“You've got to be ready for anything. I caught him through the gloves and I knew it dazed him before I went in for the finish. I'm built to last and ready to fight on next week's card in Australia. Dana White, what's up with Sydney?” asked Hunt.
With the upset win, Mark Hunt’s MMA record improves to 8-7, while Kongo’s record drops to 27-7-2 with the loss. Watch "The Super Samoan's" post-fight interview
Dropping down to his natural weight class of welterweight, Yoshihiro Akiyama returned to Japan to do battle with former UFC title contender and Strikeforce champion Jake Shields in what many expected to be a great battle of technical prowess and true Japanese samurai spirit.
Shields and Akiyama didn’t disappoint. The American spent the first two rounds trying for takedowns and not getting them while Akiyama managed to sweep him several times. Shields did, however, press the action with striking while Akiyama didn’t engage as much, particularly during the first round, where he seemed very stiff.
Shields finally got his takedown in the final round. Akiyama grabbed the cage twice in order to improve his position on the ground and was lucky no penalty point was called. Shields ended the round and the fight in back mount, working for a rear-naked choke with both hooks in.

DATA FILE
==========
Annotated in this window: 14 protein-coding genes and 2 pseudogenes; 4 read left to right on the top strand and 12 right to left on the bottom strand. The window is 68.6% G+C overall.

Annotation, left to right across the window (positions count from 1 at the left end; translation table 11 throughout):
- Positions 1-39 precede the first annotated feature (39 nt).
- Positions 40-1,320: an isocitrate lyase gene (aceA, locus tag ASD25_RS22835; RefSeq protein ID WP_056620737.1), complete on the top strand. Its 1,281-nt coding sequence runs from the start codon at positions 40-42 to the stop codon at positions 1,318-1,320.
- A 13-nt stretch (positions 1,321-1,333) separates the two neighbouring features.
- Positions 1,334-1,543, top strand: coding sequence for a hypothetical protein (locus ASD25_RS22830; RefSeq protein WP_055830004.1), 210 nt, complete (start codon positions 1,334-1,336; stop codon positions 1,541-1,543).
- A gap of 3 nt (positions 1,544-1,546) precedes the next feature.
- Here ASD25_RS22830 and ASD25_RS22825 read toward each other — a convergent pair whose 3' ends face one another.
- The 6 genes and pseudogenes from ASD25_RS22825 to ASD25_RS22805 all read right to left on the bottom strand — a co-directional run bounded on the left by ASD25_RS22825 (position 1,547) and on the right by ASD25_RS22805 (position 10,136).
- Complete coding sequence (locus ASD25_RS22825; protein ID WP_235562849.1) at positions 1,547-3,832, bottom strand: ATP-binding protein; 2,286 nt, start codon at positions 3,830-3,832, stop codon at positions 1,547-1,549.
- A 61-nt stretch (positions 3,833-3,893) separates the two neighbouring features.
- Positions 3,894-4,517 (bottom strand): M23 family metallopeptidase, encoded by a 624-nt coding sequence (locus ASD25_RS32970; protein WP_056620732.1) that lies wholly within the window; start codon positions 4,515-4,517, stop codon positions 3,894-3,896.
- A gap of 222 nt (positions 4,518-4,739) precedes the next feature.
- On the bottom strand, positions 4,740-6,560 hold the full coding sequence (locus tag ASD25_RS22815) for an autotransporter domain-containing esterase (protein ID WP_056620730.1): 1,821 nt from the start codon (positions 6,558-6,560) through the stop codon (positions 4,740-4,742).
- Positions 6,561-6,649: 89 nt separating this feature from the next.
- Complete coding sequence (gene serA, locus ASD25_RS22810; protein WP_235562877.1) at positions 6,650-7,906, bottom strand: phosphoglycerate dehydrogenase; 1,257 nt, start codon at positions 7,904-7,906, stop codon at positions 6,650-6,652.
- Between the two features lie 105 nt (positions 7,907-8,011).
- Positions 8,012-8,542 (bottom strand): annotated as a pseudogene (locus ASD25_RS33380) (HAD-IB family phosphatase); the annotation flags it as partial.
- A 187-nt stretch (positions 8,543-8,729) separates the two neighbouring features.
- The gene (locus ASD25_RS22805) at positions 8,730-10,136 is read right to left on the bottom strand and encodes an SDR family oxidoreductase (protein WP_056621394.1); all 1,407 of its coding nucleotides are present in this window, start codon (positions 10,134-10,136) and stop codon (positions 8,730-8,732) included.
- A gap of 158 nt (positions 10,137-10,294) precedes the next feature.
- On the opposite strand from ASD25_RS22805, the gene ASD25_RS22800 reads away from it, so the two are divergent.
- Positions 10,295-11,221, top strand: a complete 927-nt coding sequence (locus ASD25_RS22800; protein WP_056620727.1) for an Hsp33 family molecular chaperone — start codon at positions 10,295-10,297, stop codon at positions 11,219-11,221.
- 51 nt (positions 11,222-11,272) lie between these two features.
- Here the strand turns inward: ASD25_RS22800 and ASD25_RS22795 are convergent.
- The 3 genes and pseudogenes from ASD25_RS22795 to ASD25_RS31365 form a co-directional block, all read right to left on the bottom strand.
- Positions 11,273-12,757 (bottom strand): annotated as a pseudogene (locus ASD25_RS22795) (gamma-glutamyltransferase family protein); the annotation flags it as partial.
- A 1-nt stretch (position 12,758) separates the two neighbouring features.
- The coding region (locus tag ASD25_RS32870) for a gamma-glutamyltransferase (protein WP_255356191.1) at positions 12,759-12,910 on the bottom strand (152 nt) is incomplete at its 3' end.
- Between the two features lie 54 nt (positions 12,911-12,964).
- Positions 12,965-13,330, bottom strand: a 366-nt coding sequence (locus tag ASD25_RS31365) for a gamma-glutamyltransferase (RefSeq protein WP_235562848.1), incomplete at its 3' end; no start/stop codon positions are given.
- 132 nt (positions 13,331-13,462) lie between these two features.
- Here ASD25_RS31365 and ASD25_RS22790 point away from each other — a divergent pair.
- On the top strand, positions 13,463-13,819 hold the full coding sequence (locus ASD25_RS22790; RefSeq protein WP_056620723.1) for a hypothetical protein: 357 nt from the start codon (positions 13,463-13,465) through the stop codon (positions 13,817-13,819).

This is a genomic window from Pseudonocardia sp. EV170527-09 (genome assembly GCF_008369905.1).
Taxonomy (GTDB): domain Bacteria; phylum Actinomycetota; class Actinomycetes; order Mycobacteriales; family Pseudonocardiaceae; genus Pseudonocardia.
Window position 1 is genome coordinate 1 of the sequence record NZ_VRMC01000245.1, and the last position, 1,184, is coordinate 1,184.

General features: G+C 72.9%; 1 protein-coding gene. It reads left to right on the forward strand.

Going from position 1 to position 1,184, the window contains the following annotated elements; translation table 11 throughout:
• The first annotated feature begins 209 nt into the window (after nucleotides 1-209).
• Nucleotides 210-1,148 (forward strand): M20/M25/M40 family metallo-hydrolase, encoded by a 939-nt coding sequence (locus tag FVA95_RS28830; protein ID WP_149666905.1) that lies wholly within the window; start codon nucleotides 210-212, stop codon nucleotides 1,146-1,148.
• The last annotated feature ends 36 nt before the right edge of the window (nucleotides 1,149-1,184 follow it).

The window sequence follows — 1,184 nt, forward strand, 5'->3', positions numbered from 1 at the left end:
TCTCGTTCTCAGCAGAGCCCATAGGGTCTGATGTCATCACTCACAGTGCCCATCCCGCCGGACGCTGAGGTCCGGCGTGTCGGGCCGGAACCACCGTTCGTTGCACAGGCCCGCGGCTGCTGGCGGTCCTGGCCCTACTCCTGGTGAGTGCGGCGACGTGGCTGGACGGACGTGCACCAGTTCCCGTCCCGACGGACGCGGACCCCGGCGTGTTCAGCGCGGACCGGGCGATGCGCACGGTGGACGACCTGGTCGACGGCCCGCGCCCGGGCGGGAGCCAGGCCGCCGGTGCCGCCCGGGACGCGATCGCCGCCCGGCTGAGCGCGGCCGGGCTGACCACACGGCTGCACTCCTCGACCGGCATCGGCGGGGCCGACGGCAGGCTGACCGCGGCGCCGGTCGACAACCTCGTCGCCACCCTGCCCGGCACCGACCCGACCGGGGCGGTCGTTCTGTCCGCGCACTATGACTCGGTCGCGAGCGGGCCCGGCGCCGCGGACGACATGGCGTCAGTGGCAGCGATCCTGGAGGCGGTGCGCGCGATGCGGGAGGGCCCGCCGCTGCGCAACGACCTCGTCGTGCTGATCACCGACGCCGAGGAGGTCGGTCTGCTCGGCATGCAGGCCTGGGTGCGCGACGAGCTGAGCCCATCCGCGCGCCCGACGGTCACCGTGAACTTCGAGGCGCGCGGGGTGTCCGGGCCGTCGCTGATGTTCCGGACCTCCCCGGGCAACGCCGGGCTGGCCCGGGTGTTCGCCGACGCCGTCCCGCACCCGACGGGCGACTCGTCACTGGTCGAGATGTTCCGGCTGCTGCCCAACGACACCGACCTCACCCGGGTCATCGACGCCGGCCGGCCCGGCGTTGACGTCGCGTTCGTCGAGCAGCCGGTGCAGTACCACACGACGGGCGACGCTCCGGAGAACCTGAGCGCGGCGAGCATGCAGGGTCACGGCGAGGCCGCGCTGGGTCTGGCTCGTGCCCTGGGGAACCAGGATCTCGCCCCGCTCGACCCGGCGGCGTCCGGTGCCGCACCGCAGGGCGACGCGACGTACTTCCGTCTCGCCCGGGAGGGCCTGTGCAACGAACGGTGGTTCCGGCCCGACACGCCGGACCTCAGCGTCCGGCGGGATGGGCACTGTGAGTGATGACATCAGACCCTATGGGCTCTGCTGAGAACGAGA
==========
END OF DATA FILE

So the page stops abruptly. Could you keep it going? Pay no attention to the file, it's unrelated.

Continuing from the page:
“It was a tougher fight than I wanted at first and I have great respect for Akiyama,” admitted Shields. “He has pretty heavy punches, so fortunately only about two landed.
You never know what's going to happen. I'd like to fight Carlos Condit next, as he has a controversial win against my teammate. I can't believe how loud and enthusiastic the Japanese fans were; it was great.”
All three judges scored the fight 30-27 for Jake Shields, whose record improves to 27-6-1 with the win, while Akiyama’s drops to 13-5 with two no-contests. Hear what Shields had to say in his post-fight interview
Yushin Okami went from being an outsider challenging UFC middleweight champion Anderson Silva in Brazil in his last fight to coming home to Japan and battling tough middleweight contender Tim Boetsch. To say he received a hero’s welcome in Saitama would be understating things.